But in response to questions from Global News for this story, Yuan’s Vancouver lawyer Daniel Reid stated: “Mr. Yuan has no information beyond what has been publicly reported concerning the shooting involving Mr. Jin, and is not a party to any of the legal proceedings involving Mr. Jin or Mr. Jun (sic) … Mr. Yuan is a successful businessman who has been an active member of the Chinese-Canadian community for many years, during which time he has met many individuals.”
And previously, one of Yuan’s lawyers stated that Yuan: “has no connection to the alleged money laundering or drug transactions. He is aware of no RCMP investigation into his actions.”
Yuan is currently suing for defamation over various publications.
In response to questions about Prime Minister Trudeau’s repeated meetings with Wei and Yuan and related donations, the Liberal party stated: “The two individuals that you have referenced do not have any role with the Liberal Party of Canada. (And) The Liberal Party of Canada fully complies with the Canada Elections Act and all Elections Canada’s strict regulations for fundraising.”
The party didn’t respond to questions about its former Vancouver area MPs, including Jody Wilson-Raybould and Joe Peschisolido, attending the CACA gala in 2018 with Yongtao Chen and Wei Wei.
Wilson-Raybould didn’t respond to an interview request, but her constituency office stated: “Ms. Wilson-Raybould, along with many other local politicians, was in attendance at a dinner to congratulate the Canadian Alliance of Chinese Association on their 10th anniversary and the 7th inauguration of the Executive council.”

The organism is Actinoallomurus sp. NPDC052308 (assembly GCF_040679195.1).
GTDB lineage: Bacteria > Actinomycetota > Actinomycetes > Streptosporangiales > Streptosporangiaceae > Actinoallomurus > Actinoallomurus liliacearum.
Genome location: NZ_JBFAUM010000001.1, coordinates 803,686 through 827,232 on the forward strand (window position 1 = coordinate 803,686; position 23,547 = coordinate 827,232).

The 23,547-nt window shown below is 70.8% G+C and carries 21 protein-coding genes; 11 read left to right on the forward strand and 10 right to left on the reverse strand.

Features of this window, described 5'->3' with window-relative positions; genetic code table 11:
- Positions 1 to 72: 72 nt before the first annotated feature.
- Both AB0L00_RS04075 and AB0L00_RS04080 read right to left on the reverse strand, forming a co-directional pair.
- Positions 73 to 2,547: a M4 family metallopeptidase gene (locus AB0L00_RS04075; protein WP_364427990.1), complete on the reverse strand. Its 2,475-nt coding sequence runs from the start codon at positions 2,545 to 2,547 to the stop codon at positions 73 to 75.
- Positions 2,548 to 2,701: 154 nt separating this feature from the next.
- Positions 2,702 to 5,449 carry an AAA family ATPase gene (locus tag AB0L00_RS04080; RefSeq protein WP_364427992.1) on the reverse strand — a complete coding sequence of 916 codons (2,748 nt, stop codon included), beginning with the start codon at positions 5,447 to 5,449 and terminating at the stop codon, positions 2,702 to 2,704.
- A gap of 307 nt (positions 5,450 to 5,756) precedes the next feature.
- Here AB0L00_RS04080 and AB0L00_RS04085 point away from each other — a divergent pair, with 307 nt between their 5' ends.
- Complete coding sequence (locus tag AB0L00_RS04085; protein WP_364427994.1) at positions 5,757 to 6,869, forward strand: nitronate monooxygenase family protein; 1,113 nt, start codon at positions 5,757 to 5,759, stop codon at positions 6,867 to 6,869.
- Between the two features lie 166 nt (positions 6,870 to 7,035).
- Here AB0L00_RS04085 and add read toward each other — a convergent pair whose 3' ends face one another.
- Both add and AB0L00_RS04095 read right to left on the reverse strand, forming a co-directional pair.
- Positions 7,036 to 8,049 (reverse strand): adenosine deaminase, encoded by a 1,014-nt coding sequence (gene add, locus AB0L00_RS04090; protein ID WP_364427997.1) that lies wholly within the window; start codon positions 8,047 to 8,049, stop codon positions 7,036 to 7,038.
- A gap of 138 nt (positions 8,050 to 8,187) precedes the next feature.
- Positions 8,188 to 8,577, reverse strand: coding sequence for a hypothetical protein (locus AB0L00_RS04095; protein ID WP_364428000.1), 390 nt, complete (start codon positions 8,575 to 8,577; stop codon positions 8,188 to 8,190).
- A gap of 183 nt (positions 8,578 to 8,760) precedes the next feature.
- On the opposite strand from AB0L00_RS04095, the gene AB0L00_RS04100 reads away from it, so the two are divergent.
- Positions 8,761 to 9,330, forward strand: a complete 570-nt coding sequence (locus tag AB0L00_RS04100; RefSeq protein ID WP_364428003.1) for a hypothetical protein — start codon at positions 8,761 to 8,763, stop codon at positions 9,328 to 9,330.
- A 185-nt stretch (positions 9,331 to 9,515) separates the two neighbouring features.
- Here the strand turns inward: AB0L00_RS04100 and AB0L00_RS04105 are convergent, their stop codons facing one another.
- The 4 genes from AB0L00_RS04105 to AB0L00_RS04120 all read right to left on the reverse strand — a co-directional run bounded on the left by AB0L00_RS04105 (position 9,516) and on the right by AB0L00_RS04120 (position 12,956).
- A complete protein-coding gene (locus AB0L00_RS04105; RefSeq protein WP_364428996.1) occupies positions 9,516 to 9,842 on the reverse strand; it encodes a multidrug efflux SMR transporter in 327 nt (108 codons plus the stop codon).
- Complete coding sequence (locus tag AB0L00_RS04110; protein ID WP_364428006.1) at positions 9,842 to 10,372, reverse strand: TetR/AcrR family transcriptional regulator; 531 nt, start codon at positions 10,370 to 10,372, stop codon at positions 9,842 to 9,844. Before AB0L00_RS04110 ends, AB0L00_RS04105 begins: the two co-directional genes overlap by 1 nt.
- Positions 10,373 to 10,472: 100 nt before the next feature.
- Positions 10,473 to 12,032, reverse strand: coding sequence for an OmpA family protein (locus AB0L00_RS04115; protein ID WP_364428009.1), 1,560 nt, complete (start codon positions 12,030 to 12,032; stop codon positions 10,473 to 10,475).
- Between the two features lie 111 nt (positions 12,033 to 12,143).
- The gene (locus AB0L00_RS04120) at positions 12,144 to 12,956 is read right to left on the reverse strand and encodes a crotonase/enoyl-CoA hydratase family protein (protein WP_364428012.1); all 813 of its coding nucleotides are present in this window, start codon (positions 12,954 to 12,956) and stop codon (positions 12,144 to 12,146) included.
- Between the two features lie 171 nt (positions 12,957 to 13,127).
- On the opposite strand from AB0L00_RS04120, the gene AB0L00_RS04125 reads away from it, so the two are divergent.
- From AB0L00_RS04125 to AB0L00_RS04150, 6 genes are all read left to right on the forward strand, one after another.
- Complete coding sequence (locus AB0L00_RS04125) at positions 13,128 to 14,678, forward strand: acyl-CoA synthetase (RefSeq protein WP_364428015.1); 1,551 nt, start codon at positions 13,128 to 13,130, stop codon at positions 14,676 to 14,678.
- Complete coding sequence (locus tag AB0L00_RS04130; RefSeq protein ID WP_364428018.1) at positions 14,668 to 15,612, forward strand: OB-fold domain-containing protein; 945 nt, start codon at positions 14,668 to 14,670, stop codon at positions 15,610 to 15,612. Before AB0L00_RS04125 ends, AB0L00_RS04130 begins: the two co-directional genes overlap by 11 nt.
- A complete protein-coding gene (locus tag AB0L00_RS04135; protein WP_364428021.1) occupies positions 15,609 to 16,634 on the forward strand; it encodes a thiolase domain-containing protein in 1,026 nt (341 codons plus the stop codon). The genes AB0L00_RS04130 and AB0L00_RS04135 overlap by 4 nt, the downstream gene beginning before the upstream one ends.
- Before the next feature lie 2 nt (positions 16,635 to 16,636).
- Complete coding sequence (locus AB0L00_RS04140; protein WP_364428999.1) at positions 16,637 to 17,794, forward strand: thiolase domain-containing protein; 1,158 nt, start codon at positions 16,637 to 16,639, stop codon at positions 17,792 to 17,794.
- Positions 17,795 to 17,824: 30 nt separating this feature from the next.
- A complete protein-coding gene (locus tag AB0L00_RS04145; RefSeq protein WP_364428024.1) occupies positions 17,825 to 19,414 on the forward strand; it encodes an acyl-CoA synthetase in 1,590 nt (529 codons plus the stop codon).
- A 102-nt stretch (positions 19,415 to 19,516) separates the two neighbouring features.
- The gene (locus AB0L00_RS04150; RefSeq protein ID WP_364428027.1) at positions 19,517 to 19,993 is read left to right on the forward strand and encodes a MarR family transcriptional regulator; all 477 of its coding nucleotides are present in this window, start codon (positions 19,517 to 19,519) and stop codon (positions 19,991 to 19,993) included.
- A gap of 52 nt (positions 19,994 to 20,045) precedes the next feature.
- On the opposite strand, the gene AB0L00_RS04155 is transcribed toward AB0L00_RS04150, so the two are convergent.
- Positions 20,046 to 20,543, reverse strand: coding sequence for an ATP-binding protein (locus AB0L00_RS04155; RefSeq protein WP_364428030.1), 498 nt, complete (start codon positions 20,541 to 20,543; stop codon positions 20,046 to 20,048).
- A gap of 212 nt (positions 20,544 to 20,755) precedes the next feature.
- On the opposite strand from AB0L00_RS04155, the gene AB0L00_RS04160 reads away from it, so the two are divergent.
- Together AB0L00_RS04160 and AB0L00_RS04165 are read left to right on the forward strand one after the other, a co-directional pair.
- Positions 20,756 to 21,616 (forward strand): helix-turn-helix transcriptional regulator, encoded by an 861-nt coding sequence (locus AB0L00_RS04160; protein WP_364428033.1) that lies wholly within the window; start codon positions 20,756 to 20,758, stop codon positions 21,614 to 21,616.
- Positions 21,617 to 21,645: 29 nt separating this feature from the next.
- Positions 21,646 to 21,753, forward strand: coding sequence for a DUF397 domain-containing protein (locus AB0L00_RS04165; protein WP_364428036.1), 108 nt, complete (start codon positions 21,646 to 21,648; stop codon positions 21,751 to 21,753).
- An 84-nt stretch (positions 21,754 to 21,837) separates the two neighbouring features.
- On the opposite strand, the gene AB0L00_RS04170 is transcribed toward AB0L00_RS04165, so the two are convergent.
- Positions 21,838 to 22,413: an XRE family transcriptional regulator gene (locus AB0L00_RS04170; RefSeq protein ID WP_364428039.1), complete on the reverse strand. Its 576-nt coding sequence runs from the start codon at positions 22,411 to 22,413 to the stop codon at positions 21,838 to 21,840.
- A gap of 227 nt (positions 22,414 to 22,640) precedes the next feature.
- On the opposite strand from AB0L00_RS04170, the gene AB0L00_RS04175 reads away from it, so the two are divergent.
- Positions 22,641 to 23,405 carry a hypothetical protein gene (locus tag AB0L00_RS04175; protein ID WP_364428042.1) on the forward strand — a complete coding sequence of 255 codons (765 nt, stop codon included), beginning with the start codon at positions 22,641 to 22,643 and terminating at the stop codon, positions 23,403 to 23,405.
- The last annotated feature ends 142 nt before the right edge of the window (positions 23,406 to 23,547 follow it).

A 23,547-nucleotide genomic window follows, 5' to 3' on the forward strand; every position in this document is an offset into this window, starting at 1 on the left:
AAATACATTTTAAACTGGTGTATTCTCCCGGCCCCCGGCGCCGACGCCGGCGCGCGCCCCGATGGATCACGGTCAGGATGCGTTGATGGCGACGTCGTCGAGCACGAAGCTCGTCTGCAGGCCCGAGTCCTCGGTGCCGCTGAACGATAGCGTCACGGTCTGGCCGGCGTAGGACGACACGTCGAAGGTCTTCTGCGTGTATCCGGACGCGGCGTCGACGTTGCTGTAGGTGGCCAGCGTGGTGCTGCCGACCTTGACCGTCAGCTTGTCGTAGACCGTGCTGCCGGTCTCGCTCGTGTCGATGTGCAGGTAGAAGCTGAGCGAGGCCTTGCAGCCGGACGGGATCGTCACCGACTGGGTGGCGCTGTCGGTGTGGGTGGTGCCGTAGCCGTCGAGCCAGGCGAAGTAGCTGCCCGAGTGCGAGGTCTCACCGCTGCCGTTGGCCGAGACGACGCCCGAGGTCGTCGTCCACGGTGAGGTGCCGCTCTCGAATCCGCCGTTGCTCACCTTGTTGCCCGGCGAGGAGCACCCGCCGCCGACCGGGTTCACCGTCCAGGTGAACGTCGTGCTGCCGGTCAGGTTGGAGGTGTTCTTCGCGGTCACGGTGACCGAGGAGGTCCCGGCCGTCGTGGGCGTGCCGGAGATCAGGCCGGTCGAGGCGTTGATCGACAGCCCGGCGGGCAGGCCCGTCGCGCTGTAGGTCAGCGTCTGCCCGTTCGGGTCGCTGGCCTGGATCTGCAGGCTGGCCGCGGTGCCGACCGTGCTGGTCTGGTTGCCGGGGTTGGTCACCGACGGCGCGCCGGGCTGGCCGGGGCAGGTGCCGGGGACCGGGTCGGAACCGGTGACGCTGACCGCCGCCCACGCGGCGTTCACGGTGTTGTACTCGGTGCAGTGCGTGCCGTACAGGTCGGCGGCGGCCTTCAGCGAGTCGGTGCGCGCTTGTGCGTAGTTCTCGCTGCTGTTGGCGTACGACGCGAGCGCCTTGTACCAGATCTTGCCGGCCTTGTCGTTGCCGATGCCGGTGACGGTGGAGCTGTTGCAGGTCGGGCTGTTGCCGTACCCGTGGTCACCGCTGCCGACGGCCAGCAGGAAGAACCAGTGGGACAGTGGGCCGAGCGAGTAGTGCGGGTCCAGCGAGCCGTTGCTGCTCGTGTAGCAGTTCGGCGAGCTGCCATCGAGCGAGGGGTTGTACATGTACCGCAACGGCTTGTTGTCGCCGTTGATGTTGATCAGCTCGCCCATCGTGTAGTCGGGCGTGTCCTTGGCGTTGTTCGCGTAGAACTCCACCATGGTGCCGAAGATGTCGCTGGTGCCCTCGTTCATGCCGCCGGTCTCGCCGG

Rapid growth in underground casinos
Several intelligence sources interviewed by Global News say that police believe underground casinos connected to Chinese transnational crime networks have multiplied on the west coast and also in the Toronto region because the B.C. government cracked down on massive cash transactions in B.C. Lottery casinos.
The crackdown followed media reports in late 2017 of the RCMP’s E-Pirate investigation, which targeted the network of the survivor of the recent shooting, Paul King Jin. The E-Pirate investigation focused on an alleged underground bank in Richmond that RCMP believed was linked to more than 600 bank accounts in China and Hong Kong, in an operation that laundered at least $1-billion annually for drug cartels based in China, Latin America, and the Middle East.
As Global News reported previously, charges in E-Pirate were stayed weeks before a trial was set in January 2019, because prosecutors inadvertently exposed the identity of a police source in evidence disclosure errors, and the authorities feared the source would be killed.
RCMP sources say the Richmond underground bank enabled some so-called whale gamblers from China — men that allegedly used bags of drug cash provided by Paul Jin’s network to bet up to $1-million per night in B.C. Lottery casinos — to move money between China and Vancouver, some of which is suspected to fund fentanyl imports into B.C.